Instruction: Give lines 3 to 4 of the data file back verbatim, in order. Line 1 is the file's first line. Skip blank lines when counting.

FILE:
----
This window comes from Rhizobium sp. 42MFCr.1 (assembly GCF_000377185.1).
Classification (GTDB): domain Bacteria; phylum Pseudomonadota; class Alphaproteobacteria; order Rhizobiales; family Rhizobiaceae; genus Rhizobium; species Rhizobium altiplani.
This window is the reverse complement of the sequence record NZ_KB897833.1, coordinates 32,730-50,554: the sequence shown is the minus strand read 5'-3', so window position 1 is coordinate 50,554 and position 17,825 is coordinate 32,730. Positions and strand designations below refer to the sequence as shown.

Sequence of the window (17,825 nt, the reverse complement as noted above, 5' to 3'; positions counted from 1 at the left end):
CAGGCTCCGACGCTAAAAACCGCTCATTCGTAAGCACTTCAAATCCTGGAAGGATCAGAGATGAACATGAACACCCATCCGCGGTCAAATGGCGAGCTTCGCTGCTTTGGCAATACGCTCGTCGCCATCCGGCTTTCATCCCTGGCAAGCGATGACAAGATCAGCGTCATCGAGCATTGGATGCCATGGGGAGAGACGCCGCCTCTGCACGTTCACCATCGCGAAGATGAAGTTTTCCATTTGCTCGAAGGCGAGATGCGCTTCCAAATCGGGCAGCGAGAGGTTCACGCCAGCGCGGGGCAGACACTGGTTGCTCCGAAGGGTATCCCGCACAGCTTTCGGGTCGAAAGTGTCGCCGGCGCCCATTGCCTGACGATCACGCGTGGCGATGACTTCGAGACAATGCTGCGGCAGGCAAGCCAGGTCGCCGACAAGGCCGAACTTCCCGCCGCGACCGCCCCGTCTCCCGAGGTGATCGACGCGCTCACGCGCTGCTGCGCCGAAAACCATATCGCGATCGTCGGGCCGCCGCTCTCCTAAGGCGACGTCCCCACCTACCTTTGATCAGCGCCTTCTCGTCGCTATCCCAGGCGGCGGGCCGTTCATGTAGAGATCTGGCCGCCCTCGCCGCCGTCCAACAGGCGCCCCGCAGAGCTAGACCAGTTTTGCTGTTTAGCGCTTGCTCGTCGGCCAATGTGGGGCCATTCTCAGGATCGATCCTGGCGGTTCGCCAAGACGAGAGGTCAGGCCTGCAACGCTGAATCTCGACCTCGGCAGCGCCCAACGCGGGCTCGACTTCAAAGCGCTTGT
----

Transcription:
This window is the reverse complement of the sequence record NZ_KB897833.1, coordinates 32,730-50,554: the sequence shown is the minus strand read 5'-3', so window position 1 is coordinate 50,554 and position 17,825 is coordinate 32,730. Positions and strand designations below refer to the sequence as shown.

Sequence of the window (17,825 nt, the reverse complement as noted above, 5' to 3'; positions counted from 1 at the left end):